Here’s a new journal article from the Journal of Alzheimer’s Disease. I’m a co-author, but don’t let that get in the way.
This article looks at the animal and clinical evidence for the use of transcranial and intracranial red and near infrared light devices. There is a lot of detailed information, including and in-depth description of the effect of transcranial red and near infrared lights in people with Parkinson’s disease.
As for which is best – intracranial or transcranial? The verdict is that neither is best on its own. The best is having both working together. It makes sense, having light shining from inside and outside the brain.
Alas, you might be waiting a while before you get access to an intracranial light implant (think DBS with a 670nm LED light), but you can use transcranial lights right now. You can make your own (instructions are here) or look at the Duo Coronet (link is here) .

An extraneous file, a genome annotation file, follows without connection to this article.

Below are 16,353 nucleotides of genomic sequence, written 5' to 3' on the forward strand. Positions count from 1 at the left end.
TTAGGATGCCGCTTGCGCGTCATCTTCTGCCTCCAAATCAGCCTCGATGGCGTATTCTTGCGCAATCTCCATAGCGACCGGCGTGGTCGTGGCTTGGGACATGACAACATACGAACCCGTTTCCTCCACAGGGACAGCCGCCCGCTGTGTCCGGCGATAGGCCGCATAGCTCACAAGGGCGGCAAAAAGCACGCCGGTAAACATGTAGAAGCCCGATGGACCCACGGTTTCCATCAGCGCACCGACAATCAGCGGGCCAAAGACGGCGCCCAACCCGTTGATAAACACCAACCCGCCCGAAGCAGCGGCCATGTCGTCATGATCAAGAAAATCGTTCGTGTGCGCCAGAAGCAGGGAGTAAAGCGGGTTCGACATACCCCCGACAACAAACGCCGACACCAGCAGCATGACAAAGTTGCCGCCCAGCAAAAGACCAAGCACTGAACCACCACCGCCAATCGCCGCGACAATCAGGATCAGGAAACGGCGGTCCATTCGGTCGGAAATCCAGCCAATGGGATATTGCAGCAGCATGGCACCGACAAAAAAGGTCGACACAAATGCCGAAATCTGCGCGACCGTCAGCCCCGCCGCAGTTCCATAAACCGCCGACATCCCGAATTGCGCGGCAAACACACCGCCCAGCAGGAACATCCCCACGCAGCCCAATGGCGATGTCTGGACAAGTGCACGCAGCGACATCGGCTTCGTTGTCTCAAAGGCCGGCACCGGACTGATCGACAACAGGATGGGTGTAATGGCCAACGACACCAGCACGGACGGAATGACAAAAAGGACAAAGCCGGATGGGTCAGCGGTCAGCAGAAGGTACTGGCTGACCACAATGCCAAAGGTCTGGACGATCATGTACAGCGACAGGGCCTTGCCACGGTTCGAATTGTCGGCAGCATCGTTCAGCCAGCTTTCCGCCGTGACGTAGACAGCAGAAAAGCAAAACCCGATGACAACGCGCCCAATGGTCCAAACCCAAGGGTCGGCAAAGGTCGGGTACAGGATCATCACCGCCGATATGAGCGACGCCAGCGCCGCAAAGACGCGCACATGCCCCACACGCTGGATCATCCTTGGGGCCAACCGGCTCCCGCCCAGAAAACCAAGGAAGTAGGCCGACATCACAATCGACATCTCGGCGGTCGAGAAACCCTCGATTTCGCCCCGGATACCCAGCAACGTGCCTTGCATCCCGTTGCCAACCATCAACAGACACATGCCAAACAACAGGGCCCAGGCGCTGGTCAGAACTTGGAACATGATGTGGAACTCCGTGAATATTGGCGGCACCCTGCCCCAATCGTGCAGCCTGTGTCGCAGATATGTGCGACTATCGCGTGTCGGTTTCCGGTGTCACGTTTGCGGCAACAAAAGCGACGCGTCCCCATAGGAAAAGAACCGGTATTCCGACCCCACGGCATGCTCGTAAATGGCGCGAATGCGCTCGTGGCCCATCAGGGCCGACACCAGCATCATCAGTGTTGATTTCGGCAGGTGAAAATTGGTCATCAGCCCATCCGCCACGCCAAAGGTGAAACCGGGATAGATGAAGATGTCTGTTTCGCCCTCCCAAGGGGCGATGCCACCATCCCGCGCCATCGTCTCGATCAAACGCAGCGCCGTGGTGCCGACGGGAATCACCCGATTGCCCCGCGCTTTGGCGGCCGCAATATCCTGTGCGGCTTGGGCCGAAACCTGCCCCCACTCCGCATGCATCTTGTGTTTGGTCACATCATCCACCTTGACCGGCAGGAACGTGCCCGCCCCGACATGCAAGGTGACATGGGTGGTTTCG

Johnstone DM, Hamilton C, Gordon LC, Moro C, Torres N, Nicklason F, Stone J, Benabid AL, Mitrofanis J. Exploring the Use of Intracranial and Extracranial (Remote) Photobiomodulation Devices in Parkinson’s Disease: A Comparison of Direct and Indirect Systemic Stimulations. J Alzheimers Dis. 2021;83(4):1399-1413. doi: 10.3233/JAD-210052. PMID: 33843683.
I can understand the skepticism about the biological effect of red lights, because that’s where I started from. It seemed too good to be true. However, there is a wealth of excellent quality research out there, and the evidence is compelling that red and near infrared lights protect existing neurones, and can stimulate new neurones to be created, stimulate blood vessels to increase connections- neuroprotection, neurogenesis and angiogenesis.